Social cognition in schizophrenia, part 2: 12-month stability and prediction of functional outcome in first-episode patients.

TitleSocial cognition in schizophrenia, part 2: 12-month stability and prediction of functional outcome in first-episode patients.
Publication TypeJournal Article
Year of Publication2012
AuthorsHoran, WP, Green MF, Degroot M, Fiske A, Hellemann G, Kee K, Kern RS, Lee J, Sergi MJ, Subotnik KL, Sugar CA, Ventura J, Nuechterlein KH
JournalSchizophrenia bulletin
Volume38
Issue4
Pagination865-72
Date Published2012 Jun
ISSN1745-1701
Abstract

This study evaluated the longitudinal stability and functional correlates of social cognition during the early course of schizophrenia. Fifty-five first-episode schizophrenia patients completed baseline and 12-month follow-up assessments of 3 key domains of social cognition (emotional processing, theory of mind, and social/relationship perception), as well as clinical ratings of real-world functioning and symptoms. Scores on all 3 social cognitive tests demonstrated good longitudinal stability with test-retest correlations exceeding .70. Higher baseline and 12-month social cognition scores were both robustly associated with significantly better work functioning, independent living, and social functioning at the 12-month follow-up assessment. Furthermore, cross-lagged panel analyses were consistent with a causal model in which baseline social cognition drove later functional outcome in the domain of work, above and beyond the contribution of symptoms. Social cognitive impairments are relatively stable, functionally relevant features of early schizophrenia. These results extend findings from a companion study, which showed stable impairments across patients in prodromal, first-episode, and chronic phases of illness on the same measures. Social cognitive impairments may serve as useful vulnerability indicators and early clinical intervention targets.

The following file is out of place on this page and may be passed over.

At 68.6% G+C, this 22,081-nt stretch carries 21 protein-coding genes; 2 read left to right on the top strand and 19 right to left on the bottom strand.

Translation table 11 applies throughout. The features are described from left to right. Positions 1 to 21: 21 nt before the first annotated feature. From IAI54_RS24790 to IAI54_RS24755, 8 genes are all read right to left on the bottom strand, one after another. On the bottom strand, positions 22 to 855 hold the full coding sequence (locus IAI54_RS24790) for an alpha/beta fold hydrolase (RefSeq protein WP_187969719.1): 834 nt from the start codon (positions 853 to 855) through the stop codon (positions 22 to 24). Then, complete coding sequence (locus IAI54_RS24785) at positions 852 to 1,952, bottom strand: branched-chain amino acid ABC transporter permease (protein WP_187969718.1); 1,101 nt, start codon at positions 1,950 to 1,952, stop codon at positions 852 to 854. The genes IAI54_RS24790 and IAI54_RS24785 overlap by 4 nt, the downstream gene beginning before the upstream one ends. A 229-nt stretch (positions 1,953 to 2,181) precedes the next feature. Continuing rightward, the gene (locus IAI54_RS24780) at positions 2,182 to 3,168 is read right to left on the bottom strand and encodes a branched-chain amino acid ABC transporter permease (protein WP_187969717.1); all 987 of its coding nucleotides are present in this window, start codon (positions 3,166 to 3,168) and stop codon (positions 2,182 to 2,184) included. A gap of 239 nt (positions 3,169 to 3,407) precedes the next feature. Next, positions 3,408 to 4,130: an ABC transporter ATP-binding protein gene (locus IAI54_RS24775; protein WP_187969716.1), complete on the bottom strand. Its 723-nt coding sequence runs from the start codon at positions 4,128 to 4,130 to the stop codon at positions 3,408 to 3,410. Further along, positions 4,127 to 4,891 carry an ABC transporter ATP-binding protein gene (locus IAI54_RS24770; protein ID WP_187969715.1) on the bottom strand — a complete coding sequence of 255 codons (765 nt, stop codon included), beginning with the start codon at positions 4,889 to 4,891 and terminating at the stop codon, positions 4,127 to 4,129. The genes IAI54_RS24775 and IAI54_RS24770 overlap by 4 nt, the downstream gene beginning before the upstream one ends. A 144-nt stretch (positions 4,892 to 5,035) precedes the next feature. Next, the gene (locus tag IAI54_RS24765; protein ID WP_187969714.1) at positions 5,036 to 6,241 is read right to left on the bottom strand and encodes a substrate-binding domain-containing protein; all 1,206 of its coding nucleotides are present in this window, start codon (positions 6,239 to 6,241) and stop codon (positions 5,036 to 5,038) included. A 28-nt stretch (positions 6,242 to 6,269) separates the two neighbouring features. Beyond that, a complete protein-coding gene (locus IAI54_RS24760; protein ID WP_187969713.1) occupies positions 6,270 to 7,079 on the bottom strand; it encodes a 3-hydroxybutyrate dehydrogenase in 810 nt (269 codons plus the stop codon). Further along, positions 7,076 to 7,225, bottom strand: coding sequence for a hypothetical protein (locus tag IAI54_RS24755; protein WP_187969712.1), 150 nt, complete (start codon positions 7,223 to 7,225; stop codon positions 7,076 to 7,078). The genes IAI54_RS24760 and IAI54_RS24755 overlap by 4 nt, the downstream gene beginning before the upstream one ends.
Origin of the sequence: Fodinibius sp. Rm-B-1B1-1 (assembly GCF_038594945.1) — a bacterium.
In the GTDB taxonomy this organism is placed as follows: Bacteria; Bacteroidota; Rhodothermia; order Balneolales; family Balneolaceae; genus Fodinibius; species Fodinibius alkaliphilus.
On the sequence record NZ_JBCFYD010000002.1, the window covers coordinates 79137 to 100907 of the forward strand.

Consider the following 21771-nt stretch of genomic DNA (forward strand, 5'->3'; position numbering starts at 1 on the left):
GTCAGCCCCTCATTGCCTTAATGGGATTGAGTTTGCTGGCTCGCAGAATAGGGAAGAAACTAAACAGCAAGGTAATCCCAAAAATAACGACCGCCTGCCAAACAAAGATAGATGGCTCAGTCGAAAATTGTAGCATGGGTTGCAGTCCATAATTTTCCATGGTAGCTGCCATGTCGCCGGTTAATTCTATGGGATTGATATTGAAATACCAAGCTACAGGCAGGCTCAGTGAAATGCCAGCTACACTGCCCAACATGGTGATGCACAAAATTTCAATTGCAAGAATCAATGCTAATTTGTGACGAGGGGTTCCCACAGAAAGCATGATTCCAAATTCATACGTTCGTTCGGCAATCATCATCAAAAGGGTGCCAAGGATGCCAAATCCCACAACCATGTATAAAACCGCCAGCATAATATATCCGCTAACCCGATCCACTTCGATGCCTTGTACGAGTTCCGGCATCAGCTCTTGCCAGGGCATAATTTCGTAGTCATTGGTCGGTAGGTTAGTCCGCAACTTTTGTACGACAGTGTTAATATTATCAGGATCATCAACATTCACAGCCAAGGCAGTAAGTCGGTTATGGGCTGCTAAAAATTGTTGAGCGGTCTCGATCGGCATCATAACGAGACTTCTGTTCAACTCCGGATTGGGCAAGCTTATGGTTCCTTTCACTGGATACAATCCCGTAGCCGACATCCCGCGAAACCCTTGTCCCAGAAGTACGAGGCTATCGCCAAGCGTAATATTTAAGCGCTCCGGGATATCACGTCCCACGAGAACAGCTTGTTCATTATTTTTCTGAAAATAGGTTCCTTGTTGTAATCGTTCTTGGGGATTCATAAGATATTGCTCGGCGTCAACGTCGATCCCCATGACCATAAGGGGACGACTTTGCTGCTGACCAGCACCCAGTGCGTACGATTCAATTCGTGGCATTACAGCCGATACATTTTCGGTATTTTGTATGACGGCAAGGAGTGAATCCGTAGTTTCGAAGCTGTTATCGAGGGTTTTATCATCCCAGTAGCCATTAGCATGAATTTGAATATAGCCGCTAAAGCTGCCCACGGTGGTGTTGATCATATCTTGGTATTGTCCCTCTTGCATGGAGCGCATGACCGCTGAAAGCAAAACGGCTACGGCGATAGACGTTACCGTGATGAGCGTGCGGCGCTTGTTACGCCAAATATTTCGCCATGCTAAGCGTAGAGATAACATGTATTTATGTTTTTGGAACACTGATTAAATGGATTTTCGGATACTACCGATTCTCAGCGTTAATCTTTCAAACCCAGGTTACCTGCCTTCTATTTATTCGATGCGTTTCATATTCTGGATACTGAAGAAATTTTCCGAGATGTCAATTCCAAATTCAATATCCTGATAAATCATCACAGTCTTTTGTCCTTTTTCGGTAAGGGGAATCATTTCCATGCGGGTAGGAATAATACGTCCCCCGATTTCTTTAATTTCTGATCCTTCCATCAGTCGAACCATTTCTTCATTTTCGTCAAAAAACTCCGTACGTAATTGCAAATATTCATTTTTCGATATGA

DOI10.1111/j.1399-5618.2012.00989.x
Alternate JournalSchizophr Bull